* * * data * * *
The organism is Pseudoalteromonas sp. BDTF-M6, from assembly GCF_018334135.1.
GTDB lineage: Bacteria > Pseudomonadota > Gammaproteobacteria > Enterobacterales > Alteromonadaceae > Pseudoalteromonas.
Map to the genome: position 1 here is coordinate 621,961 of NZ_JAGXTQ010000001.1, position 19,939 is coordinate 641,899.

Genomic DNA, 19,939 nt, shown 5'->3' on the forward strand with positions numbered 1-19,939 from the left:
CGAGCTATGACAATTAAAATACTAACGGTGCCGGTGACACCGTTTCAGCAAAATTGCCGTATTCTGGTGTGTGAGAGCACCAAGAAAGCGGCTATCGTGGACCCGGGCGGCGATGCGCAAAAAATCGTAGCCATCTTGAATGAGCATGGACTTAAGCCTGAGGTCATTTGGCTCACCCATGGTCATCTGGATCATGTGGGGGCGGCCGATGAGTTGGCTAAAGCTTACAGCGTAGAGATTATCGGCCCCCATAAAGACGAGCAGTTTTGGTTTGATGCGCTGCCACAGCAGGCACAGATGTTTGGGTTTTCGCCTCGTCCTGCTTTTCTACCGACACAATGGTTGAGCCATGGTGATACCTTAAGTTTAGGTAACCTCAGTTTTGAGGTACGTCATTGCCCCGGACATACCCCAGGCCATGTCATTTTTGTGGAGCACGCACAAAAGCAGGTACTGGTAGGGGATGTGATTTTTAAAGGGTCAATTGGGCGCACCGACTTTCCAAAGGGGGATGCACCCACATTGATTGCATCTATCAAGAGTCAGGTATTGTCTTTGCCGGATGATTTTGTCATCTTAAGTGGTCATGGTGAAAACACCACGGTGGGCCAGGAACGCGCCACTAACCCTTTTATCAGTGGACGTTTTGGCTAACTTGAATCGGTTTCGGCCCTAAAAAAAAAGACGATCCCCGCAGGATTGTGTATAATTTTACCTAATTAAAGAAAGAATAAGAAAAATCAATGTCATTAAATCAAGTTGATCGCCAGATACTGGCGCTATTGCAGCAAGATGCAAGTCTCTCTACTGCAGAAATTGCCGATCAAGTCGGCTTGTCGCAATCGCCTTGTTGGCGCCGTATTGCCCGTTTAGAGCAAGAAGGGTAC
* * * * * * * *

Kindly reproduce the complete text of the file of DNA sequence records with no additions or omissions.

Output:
The organism is Pseudoalteromonas sp. BDTF-M6, from assembly GCF_018334135.1.
GTDB lineage: Bacteria > Pseudomonadota > Gammaproteobacteria > Enterobacterales > Alteromonadaceae > Pseudoalteromonas.
Map to the genome: position 1 here is coordinate 621,961 of NZ_JAGXTQ010000001.1, position 19,939 is coordinate 641,899.

Genomic DNA, 19,939 nt, shown 5'->3' on the forward strand with positions numbered 1-19,939 from the left:
CGAGCTATGACAATTAAAATACTAACGGTGCCGGTGACACCGTTTCAGCAAAATTGCCGTATTCTGGTGTGTGAGAGCACCAAGAAAGCGGCTATCGTGGACCCGGGCGGCGATGCGCAAAAAATCGTAGCCATCTTGAATGAGCATGGACTTAAGCCTGAGGTCATTTGGCTCACCCATGGTCATCTGGATCATGTGGGGGCGGCCGATGAGTTGGCTAAAGCTTACAGCGTAGAGATTATCGGCCCCCATAAAGACGAGCAGTTTTGGTTTGATGCGCTGCCACAGCAGGCACAGATGTTTGGGTTTTCGCCTCGTCCTGCTTTTCTACCGACACAATGGTTGAGCCATGGTGATACCTTAAGTTTAGGTAACCTCAGTTTTGAGGTACGTCATTGCCCCGGACATACCCCAGGCCATGTCATTTTTGTGGAGCACGCACAAAAGCAGGTACTGGTAGGGGATGTGATTTTTAAAGGGTCAATTGGGCGCACCGACTTTCCAAAGGGGGATGCACCCACATTGATTGCATCTATCAAGAGTCAGGTATTGTCTTTGCCGGATGATTTTGTCATCTTAAGTGGTCATGGTGAAAACACCACGGTGGGCCAGGAACGCGCCACTAACCCTTTTATCAGTGGACGTTTTGGCTAACTTGAATCGGTTTCGGCCCTAAAAAAAAAGACGATCCCCGCAGGATTGTGTATAATTTTACCTAATTAAAGAAAGAATAAGAAAAATCAATGTCATTAAATCAAGTTGATCGCCAGATACTGGCGCTATTGCAGCAAGATGCAAGTCTCTCTACTGCAGAAATTGCCGATCAAGTCGGCTTGTCGCAATCGCCTTGTTGGCGCCGTATTGCCCGTTTAGAGCAAGAAGGGTAC